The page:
LONG-TERM GOLD OUTLOOK: Gold will continue to make a pattern of higher lows as its strong bull market from April 2001 to the present continues throughout the next 10 or 15 years. The most recent major low was at $319.10 on April 7, 2003, so the next low will likely be between $350 and $370 an ounce later this year. Gold's lowest recent price was $371.25 spot in the morning of Monday, May 10, 2004. Gold has surpassed $400 per ounce in many years in the past dating back to 1979, but has gone above $440 per ounce in only a few years, so that barrier has apparently reasserted itself once again. Inevitably gold will go above $500 per ounce, perhaps even as early as 2005, and then above $600 at some point in the next several years. A decade or so from now, after the U.S. stock market has had some time to recover from a very deep bottom, gold might stage a typical late-recession rally and spend a few years above $1000 per ounce. Since gold averaged about $350 per ounce from 1979 through 1996, it seems reasonable that its median price in the next two decades will be perhaps at twice that level, near $700. My guess is that gold will probably not ever exceed in inflation-adjusted terms its all-time peak from January 21, 1980, but given the recent U.S. equity euphoria, perhaps anything goes.

YES, GOLD REALLY CAN RISE AGAINST THE EURO: Since gold's rally has been almost entirely due to the U.S. dollar's decline, gold's price has been basically flat in terms of most other major world currencies. This is likely to change in the future, with gold rising perhaps twice as much as the U.S. dollar declines, and gold generally rising in terms of most world currencies. The reason is that the world's major industrialized nations are not just going to sit back and let the U.S. devalue its currency uninhibitedly. Given any threat of recession, the European central bank and Japan's central bank and Canada's central bank and Australia's central bank are going to depreciate their currencies aggressively, and given that their short-term rates are generally far above those of the U.S., they can depreciate more aggressively and more impressively than the U.S. can, given that the U.S. has basically exhausted nearly all of its interest-rate cutting potential already. This process of competitive devaluation will help gold to rise even without cooperation from a falling U.S. dollar. For that reason, gold producers in South Africa, which have been suffering from the price of gold actually declining in South African rand terms while wages have been rising at about 10% per year, will see far improved profits relative to most other producers. Meanwhile, gold coins and collectibles are still selling at historically low premiums to their melt (intrinsic) values, and therefore merit consideration whenever gold is oversold.

YOUR TYPICAL GARDEN-VARIETY SEVERE BEAR MARKET BOTTOM: U.S. equities in general will continue to decline until the dividend yield on the S&P 500, currently at only 1.71%, is between 7.5% and 10.5%. Great bull excesses are usually followed by equally severe recessions.


REMINISCENCE OF THE WEEK: When I was a kid, once or twice each year, our family would visit my father's father, who lived in a housing project in the Pelham Parkway neighborhood in the Bronx. We also went to see my great uncle, who lived in the same housing project a couple of blocks away. My great uncle loved to tell jokes and do magic tricks, and to talk about the subway; both he and my grandfather worked on the same subway train line, the "Brighton line", from the 1920s through the late 1960s. My grandfather passed away in 1975, but I still visit my great uncle, who will be 100 years old next month.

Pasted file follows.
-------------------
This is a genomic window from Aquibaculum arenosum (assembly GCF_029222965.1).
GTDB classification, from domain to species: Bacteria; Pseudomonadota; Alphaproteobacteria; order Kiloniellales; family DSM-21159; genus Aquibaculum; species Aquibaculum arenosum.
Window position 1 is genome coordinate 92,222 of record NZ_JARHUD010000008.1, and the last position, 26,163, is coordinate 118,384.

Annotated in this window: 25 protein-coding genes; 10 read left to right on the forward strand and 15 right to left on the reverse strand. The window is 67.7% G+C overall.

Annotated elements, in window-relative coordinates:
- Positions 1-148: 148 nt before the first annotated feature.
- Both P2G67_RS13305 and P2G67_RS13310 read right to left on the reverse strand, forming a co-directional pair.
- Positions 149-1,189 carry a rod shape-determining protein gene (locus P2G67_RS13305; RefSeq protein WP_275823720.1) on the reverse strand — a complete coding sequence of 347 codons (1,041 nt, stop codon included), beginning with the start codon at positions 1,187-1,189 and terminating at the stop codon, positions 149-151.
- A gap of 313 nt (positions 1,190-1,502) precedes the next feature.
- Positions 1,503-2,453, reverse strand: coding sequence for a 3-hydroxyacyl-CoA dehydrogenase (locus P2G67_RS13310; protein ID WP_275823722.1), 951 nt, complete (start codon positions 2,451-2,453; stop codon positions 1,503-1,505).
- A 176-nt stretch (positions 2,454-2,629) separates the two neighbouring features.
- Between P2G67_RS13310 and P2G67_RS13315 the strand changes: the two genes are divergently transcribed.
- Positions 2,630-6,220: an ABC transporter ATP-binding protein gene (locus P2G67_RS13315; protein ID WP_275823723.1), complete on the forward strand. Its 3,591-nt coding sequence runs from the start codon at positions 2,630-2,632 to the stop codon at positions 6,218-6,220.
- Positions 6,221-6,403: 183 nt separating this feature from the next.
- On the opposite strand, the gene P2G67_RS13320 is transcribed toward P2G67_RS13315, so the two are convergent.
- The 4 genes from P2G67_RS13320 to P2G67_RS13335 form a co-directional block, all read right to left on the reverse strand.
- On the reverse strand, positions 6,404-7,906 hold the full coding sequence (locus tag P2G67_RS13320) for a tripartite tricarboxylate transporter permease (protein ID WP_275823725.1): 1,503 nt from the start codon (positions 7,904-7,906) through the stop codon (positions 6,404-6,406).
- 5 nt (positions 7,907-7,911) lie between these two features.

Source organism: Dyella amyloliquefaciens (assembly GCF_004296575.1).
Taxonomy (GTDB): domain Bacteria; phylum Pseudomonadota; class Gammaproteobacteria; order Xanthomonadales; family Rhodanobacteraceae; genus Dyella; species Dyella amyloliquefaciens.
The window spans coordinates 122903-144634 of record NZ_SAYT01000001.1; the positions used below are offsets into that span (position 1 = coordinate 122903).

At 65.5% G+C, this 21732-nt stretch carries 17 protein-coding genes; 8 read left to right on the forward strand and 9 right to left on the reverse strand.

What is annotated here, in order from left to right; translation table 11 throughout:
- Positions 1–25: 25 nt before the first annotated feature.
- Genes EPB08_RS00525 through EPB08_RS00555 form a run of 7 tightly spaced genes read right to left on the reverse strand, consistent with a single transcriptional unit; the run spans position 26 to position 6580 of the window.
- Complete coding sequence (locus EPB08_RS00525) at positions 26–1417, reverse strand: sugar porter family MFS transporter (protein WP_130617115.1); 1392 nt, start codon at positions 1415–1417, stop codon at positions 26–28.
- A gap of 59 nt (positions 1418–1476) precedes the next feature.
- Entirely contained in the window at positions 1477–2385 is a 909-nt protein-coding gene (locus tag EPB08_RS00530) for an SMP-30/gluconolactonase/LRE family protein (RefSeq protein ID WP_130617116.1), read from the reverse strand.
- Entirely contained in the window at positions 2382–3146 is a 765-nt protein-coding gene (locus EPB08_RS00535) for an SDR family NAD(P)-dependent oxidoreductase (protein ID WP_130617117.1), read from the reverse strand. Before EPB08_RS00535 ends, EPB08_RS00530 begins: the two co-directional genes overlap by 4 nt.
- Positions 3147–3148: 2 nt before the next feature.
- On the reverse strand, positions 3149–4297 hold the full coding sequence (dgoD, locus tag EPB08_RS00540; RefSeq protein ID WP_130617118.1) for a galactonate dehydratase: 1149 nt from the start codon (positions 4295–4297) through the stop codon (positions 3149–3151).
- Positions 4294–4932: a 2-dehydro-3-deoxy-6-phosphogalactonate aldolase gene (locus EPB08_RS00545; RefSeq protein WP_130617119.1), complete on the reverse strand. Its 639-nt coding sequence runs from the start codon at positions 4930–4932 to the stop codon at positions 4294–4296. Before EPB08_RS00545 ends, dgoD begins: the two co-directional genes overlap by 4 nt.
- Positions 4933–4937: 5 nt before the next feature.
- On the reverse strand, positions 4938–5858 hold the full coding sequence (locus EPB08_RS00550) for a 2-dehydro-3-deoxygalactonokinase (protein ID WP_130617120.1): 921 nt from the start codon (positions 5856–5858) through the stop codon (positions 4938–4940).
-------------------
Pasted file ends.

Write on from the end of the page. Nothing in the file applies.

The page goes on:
REMINISCENCE OF THE WEEK: At the Walden School music composition summer camp in 1974, discussed below in another reminiscence, one person was chosen by the faculty to serve as the "secret inspector". This person had the task of carefully examining all dorm rooms to make sure that all beds were made properly, all trash cleaned up, and other standards generally enforced, and to report any violations to the camp staff. It was necessary that the identity of the secret inspector not be revealed, so that we would not attempt to bribe this person, or to otherwise act in a way which would adversely affect his or her duties. Unknown to the rest of us, one of the female campers surprised the secret inspector when she returned unexpectedly to her room one morning and found him there, but she was sworn to secrecy. On the final day of camp, we had to guess who the person was. About three quarters of us, including myself--especially myself--thought that it was Jeff Cohen, since he was a couple of years older than most of us and had known connections among the faculty. Jeff has since gone on to considerable fame as a classical pianist living in Paris. But a contrarian approach would have worked better, as the secret inspector turned out to be none other than my own roommate.

REMINISCENCE OF THE WEEK: Two years ago, I was at work in downtown New York City when the person sitting in the cubicle next to me said his chair was shaking. I thought he was joking, until about a half minute later when my own chair began to rattle and then the apparently solid floor below us began to vibrate. Soon, we could hear books and glasses crashing down all around us. A few people started yelling, and shortly thereafter an announcement was made on the fire system to "please evacuate the building through the stairs". When we gathered on the sidewalk below, a few hundred of us could talk about nothing else but what we figured was the first serious earthquake in Manhattan in history, until we noticed that only people from our building were clustered outside. Everyone else from neighboring offices and down the street was working at their desks as usual, apparently unconcerned. Puzzled, we couldn't figure out what was going on, until a fire department investigation determined the cause of the tremors. An aerobics class of fifty people was entirely responsible for creating resonance and massive vibrations that had affected a dozen floors of a major skyscraper.